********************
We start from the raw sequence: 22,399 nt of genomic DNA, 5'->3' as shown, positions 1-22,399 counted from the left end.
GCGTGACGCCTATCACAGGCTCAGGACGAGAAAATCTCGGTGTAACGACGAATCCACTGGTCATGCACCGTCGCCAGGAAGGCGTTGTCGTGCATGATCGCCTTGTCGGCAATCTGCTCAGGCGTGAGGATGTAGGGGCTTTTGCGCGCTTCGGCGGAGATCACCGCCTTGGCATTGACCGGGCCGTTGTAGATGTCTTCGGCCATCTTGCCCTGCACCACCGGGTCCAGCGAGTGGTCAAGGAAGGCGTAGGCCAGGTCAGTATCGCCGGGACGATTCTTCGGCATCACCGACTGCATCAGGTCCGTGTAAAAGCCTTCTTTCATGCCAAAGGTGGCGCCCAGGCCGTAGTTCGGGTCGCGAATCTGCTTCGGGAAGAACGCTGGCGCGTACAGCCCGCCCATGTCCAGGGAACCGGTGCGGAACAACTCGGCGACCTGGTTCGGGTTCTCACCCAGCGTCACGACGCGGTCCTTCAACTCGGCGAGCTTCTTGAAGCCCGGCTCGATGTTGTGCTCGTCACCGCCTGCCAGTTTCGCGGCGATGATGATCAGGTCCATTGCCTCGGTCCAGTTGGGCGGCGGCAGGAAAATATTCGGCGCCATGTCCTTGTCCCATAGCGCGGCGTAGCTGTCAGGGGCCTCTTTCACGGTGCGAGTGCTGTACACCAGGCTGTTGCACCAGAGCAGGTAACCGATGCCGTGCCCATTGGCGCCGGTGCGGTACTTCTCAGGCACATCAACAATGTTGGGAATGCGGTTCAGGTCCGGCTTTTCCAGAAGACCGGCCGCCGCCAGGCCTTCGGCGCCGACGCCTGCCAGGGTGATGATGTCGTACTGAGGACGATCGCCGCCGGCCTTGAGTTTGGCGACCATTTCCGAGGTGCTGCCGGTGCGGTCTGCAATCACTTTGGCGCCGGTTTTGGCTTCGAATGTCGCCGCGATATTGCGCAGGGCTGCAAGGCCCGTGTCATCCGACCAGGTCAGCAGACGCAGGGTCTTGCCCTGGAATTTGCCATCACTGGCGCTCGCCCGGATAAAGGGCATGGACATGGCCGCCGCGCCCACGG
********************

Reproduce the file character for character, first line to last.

We start from the raw sequence: 22,399 nt of genomic DNA, 5'->3' as shown, positions 1-22,399 counted from the left end.
GCGTGACGCCTATCACAGGCTCAGGACGAGAAAATCTCGGTGTAACGACGAATCCACTGGTCATGCACCGTCGCCAGGAAGGCGTTGTCGTGCATGATCGCCTTGTCGGCAATCTGCTCAGGCGTGAGGATGTAGGGGCTTTTGCGCGCTTCGGCGGAGATCACCGCCTTGGCATTGACCGGGCCGTTGTAGATGTCTTCGGCCATCTTGCCCTGCACCACCGGGTCCAGCGAGTGGTCAAGGAAGGCGTAGGCCAGGTCAGTATCGCCGGGACGATTCTTCGGCATCACCGACTGCATCAGGTCCGTGTAAAAGCCTTCTTTCATGCCAAAGGTGGCGCCCAGGCCGTAGTTCGGGTCGCGAATCTGCTTCGGGAAGAACGCTGGCGCGTACAGCCCGCCCATGTCCAGGGAACCGGTGCGGAACAACTCGGCGACCTGGTTCGGGTTCTCACCCAGCGTCACGACGCGGTCCTTCAACTCGGCGAGCTTCTTGAAGCCCGGCTCGATGTTGTGCTCGTCACCGCCTGCCAGTTTCGCGGCGATGATGATCAGGTCCATTGCCTCGGTCCAGTTGGGCGGCGGCAGGAAAATATTCGGCGCCATGTCCTTGTCCCATAGCGCGGCGTAGCTGTCAGGGGCCTCTTTCACGGTGCGAGTGCTGTACACCAGGCTGTTGCACCAGAGCAGGTAACCGATGCCGTGCCCATTGGCGCCGGTGCGGTACTTCTCAGGCACATCAACAATGTTGGGAATGCGGTTCAGGTCCGGCTTTTCCAGAAGACCGGCCGCCGCCAGGCCTTCGGCGCCGACGCCTGCCAGGGTGATGATGTCGTACTGAGGACGATCGCCGCCGGCCTTGAGTTTGGCGACCATTTCCGAGGTGCTGCCGGTGCGGTCTGCAATCACTTTGGCGCCGGTTTTGGCTTCGAATGTCGCCGCGATATTGCGCAGGGCTGCAAGGCCCGTGTCATCCGACCAGGTCAGCAGACGCAGGGTCTTGCCCTGGAATTTGCCATCACTGGCGCTCGCCCGGATAAAGGGCATGGACATGGCCGCCGCGCCCACGG